Panther DRR has confirmed a scaled back operation in IndyCar after this year’s Indianapolis 500, after reports surfaced it was set to close altogether.
In a team release, Dreyer & Reinbold Racing said it will still retain a “core group of employees” at its Carmel, Ind. shop, explore other series opportunities, and will enter the 2014 Indianapolis 500 as they have partners already committed for that race.
“We have a long history at the Indianapolis 500 and that is our main focus right now,” said team co-owner Dennis Reinbold.
Co-owner Robbie Buhl added, “We have to thank our great network of partners that have supported us and we want to continue to perform at our highest level for them. We’ll be working hard to bring in additional sponsors as we rebuild after Indy this year and look to next season.”
The move will not impact Panther Racing, which forged a technical alliance with DRR ahead of last year’s Indianapolis 500.
Driver Oriol Servia – who seems to always hit dead ends throught no fault of his own – has now driven for seven teams (PPI, Sigma, PacWest, Patrick, Forsythe, Newman/Haas, DRR) that have eventually scaled back or closed their operations since his open-wheel career began in 2000.
Only Dale Coyne Racing (2004-05), KV Racing Technology (2006-08), and Rahal Letterman Lanigan Racing (2009) are still active operations that Servia has driven for.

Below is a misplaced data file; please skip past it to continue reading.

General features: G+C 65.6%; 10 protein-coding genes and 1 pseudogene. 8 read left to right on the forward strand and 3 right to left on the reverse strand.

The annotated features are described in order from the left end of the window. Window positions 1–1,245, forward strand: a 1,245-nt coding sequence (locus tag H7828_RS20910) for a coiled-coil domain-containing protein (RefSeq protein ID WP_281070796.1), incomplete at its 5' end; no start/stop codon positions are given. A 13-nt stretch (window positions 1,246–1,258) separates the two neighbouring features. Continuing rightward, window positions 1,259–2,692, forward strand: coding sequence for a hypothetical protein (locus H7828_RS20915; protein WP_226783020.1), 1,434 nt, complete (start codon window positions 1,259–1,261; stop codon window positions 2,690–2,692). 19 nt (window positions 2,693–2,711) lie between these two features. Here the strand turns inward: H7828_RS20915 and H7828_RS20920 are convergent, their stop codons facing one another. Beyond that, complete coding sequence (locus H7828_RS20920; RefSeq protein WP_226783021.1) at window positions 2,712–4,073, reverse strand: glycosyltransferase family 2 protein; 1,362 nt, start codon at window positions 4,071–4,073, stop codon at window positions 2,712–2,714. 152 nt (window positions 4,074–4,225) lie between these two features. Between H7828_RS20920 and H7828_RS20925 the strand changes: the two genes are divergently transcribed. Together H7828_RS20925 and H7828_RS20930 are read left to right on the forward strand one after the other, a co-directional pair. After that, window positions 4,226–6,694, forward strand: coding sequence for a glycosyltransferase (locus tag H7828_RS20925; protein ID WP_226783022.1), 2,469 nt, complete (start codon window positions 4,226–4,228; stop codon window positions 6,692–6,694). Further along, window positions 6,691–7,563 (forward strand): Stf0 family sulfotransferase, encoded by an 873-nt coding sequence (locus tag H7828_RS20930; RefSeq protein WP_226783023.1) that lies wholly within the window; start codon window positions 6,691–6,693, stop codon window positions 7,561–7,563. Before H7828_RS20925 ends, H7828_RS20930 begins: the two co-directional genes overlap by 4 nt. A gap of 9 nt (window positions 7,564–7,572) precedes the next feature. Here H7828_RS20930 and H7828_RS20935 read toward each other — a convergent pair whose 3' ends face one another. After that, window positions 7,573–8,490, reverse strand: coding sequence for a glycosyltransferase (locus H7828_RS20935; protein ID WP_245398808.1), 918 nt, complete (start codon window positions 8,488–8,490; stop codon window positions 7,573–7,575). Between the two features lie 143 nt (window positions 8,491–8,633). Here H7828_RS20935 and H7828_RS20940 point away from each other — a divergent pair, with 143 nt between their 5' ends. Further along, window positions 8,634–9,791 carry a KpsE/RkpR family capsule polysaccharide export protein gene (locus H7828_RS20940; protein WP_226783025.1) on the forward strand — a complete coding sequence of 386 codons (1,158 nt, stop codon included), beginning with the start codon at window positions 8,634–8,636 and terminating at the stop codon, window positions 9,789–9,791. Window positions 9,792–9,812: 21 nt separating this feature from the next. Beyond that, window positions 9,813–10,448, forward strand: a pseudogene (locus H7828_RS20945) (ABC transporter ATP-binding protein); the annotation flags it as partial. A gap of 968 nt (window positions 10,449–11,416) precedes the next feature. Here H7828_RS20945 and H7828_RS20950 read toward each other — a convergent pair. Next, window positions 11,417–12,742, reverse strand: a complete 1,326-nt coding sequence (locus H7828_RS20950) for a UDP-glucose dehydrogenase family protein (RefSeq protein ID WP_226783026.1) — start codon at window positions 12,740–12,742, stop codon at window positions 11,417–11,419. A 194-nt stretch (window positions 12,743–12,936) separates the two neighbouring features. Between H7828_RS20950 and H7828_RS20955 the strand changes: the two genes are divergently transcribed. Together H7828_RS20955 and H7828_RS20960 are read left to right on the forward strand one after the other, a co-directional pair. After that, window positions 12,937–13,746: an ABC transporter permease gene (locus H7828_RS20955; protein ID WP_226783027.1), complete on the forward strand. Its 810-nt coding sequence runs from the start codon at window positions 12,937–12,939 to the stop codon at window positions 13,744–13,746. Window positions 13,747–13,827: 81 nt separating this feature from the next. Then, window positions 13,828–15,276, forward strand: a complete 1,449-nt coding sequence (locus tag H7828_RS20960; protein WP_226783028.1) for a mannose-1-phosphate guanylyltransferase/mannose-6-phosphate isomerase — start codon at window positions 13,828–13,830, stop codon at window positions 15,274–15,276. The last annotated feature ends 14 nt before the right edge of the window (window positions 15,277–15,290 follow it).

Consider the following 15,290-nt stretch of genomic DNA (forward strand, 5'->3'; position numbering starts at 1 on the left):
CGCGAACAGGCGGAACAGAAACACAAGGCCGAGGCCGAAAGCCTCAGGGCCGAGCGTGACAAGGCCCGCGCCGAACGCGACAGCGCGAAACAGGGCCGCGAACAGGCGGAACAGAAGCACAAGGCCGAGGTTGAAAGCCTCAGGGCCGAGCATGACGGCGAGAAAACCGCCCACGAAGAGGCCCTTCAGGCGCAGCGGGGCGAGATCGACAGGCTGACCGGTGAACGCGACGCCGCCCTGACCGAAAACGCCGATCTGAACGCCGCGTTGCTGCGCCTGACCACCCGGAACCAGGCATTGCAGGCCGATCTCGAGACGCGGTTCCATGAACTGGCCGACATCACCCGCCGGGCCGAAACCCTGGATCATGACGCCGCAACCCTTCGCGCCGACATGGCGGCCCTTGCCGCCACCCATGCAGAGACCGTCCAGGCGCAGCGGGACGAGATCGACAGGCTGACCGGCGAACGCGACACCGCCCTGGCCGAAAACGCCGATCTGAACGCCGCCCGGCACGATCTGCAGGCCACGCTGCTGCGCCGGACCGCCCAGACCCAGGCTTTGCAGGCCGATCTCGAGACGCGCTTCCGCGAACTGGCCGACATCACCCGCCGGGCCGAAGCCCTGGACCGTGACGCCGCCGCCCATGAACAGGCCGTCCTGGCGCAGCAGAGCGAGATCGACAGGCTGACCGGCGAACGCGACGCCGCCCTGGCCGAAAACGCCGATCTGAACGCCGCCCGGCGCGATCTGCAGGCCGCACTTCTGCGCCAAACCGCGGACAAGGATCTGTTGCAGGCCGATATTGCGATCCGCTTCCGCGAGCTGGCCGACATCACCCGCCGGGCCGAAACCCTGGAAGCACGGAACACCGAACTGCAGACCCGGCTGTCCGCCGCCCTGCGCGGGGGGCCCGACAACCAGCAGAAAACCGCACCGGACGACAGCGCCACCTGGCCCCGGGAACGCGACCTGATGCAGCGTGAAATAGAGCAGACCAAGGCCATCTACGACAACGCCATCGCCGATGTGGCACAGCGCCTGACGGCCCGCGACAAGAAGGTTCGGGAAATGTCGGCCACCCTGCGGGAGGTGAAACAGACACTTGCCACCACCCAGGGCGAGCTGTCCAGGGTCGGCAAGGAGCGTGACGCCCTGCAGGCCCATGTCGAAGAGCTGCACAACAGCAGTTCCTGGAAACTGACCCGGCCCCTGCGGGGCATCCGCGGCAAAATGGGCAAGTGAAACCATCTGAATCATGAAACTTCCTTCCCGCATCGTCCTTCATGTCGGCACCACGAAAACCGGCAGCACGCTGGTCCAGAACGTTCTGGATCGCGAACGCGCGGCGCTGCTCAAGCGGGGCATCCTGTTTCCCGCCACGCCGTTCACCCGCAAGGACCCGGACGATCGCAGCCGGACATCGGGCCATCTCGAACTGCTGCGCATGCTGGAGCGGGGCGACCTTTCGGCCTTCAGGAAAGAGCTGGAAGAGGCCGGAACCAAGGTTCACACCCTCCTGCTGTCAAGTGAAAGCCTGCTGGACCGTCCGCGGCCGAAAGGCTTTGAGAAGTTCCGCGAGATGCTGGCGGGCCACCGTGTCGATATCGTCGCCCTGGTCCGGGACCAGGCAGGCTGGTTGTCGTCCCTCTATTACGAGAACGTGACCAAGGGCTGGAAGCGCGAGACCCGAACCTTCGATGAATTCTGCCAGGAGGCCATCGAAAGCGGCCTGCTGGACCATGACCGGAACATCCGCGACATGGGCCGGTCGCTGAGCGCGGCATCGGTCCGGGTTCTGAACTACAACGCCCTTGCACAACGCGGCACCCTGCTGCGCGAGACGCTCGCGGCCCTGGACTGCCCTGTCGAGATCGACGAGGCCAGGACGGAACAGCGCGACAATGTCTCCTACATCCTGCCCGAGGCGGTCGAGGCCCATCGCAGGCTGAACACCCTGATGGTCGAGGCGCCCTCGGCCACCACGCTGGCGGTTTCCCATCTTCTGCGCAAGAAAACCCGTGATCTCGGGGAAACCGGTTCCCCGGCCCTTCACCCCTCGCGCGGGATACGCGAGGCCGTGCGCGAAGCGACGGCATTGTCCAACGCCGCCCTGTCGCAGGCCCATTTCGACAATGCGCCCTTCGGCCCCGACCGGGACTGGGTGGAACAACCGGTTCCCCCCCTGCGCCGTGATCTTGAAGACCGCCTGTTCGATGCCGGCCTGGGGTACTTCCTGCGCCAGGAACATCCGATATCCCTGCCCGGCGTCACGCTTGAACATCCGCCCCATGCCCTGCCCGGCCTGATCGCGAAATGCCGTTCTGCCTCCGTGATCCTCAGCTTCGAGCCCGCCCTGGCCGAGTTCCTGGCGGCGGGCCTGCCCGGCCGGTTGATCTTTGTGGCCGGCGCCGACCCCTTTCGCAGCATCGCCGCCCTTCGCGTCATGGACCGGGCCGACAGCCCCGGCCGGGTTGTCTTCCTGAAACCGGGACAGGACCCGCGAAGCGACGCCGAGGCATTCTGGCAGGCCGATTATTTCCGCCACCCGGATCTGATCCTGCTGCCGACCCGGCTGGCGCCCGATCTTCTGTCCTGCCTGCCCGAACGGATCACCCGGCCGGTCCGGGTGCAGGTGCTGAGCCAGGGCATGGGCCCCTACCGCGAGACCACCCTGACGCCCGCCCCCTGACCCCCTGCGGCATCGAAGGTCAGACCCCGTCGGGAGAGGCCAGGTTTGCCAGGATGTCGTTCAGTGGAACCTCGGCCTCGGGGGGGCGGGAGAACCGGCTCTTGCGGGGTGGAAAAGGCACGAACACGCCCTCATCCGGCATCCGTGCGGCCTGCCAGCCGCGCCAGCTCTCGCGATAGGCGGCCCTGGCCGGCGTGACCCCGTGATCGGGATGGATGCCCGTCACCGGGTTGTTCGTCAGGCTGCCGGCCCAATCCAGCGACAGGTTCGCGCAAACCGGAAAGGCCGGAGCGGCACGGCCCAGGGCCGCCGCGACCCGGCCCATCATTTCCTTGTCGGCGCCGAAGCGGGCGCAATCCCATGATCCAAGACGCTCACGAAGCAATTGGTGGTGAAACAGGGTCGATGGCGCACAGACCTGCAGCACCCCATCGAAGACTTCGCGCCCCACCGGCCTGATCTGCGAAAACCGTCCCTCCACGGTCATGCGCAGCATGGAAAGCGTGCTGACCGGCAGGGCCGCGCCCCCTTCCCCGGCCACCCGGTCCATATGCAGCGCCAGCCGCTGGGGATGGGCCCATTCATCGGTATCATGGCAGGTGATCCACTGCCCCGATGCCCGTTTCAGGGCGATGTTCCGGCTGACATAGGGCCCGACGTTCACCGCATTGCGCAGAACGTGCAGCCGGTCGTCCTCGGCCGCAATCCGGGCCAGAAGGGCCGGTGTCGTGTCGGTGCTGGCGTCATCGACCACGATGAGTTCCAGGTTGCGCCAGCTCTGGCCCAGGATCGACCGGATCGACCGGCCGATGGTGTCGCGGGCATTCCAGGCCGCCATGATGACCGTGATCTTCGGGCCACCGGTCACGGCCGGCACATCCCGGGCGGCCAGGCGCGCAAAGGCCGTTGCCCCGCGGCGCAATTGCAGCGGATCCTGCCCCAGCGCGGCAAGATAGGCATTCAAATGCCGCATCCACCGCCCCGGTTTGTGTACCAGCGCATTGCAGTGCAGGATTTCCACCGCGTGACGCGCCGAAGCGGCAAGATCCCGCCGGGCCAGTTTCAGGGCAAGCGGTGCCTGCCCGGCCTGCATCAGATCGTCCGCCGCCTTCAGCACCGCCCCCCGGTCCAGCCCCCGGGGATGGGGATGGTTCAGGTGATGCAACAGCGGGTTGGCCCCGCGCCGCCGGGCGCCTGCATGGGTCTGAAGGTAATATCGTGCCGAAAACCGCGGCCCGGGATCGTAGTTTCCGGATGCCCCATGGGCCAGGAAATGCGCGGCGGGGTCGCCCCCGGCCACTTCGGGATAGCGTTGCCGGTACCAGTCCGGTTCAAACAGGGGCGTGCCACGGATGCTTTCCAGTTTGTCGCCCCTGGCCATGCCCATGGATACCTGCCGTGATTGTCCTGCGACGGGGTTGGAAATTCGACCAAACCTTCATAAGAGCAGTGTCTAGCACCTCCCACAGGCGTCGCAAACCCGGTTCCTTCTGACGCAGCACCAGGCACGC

MotorSportsTalk continues its review of the Verizon IndyCar Series field, driver-by-driver, with a look at Ryan Briscoe. Despite not having a ride to start the year, Briscoe ended strongly courtesy of a series of strong runs at Schmidt Peterson Motorsports.
Ryan Briscoe, No. 5 Schmidt Peterson Motorsports Honda
- 2014: 11th Place, Best Finish 4th, Best Start 4th, 1 Top-5, 11 Top-10, 5 Laps Led, 12.8 Avg. Start, 10.6 Avg. Finish
- 2015: 18th Place (8 starts), Best Finish 5th, Best Start 2nd, 1 Top-5, 4 Top-10, 10 Laps Led, 17.8 Avg. Start, 12.0 Avg. Finish
For those who slag on Briscoe as being undeserving of top level equipment, his 2015 second half provided a friendly reminder of his overall ability level in what might be less than the best machinery.
Briscoe was thrust into the No. 5 car under trying circumstances to begin with, getting all of an hour’s worth practice replacing the injured James Hinchcliffe ahead of the Indianapolis 500. But subsequent drives on the ovals there, Texas, Fontana, Milwaukee and Iowa – even if the results were less than ideal – showcased a driver determined to show to the paddock he still had it, and then some. His defense against Juan Pablo Montoya in Sonoma was nothing short of brilliant, and courtesy of double points he actually finished ahead of full-season driver Stefano Coletti.
The Australian immediately gelled with the SPM team, engineer Allen McDonald and race strategist Robert Gue. He continues to prove he’s an asset, as he has enjoyed multiple opportunities to extend his career in various arenas of motorsport in both open-wheel and sports cars, the latter of which he won at both the Rolex 24 at Daytona and the Mobil 1 Twelve Hours of Sebring with Corvette Racing this year.
Following an early retirement for Mercedes AMG Petronas teammate Nico Rosberg, Lewis Hamilton has closed even more on his third Formula 1 World Championship.
View it above in the race recap from the 2015 Russian Grand Prix.